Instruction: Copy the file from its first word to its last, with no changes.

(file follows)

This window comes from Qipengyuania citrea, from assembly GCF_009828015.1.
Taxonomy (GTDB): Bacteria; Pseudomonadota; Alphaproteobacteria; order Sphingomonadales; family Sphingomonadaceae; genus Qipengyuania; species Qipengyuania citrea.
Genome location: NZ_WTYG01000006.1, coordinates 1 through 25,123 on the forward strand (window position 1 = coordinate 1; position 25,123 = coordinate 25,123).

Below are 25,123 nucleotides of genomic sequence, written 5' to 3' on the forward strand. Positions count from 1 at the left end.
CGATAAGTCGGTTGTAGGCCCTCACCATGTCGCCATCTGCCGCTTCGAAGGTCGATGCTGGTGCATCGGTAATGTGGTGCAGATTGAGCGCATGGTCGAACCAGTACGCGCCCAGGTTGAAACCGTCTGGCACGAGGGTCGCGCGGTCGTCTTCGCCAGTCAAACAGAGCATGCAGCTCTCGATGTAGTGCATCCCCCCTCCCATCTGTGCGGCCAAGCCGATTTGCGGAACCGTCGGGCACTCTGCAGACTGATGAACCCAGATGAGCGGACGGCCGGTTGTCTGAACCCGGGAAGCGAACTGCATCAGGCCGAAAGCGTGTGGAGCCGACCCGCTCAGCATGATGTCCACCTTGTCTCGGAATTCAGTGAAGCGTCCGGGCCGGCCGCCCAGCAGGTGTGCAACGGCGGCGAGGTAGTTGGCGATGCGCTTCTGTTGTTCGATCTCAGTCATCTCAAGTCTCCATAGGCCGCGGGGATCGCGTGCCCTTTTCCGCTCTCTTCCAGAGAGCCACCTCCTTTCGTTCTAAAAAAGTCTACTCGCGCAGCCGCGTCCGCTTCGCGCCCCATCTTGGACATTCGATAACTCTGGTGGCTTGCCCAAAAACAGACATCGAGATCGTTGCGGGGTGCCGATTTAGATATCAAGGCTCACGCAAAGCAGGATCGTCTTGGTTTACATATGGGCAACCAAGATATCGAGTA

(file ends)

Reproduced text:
This window comes from Qipengyuania citrea, from assembly GCF_009828015.1.
Taxonomy (GTDB): Bacteria; Pseudomonadota; Alphaproteobacteria; order Sphingomonadales; family Sphingomonadaceae; genus Qipengyuania; species Qipengyuania citrea.
Genome location: NZ_WTYG01000006.1, coordinates 1 through 25,123 on the forward strand (window position 1 = coordinate 1; position 25,123 = coordinate 25,123).

Below are 25,123 nucleotides of genomic sequence, written 5' to 3' on the forward strand. Positions count from 1 at the left end.
CGATAAGTCGGTTGTAGGCCCTCACCATGTCGCCATCTGCCGCTTCGAAGGTCGATGCTGGTGCATCGGTAATGTGGTGCAGATTGAGCGCATGGTCGAACCAGTACGCGCCCAGGTTGAAACCGTCTGGCACGAGGGTCGCGCGGTCGTCTTCGCCAGTCAAACAGAGCATGCAGCTCTCGATGTAGTGCATCCCCCCTCCCATCTGTGCGGCCAAGCCGATTTGCGGAACCGTCGGGCACTCTGCAGACTGATGAACCCAGATGAGCGGACGGCCGGTTGTCTGAACCCGGGAAGCGAACTGCATCAGGCCGAAAGCGTGTGGAGCCGACCCGCTCAGCATGATGTCCACCTTGTCTCGGAATTCAGTGAAGCGTCCGGGCCGGCCGCCCAGCAGGTGTGCAACGGCGGCGAGGTAGTTGGCGATGCGCTTCTGTTGTTCGATCTCAGTCATCTCAAGTCTCCATAGGCCGCGGGGATCGCGTGCCCTTTTCCGCTCTCTTCCAGAGAGCCACCTCCTTTCGTTCTAAAAAAGTCTACTCGCGCAGCCGCGTCCGCTTCGCGCCCCATCTTGGACATTCGATAACTCTGGTGGCTTGCCCAAAAACAGACATCGAGATCGTTGCGGGGTGCCGATTTAGATATCAAGGCTCACGCAAAGCAGGATCGTCTTGGTTTACATATGGGCAACCAAGATATCGAGTA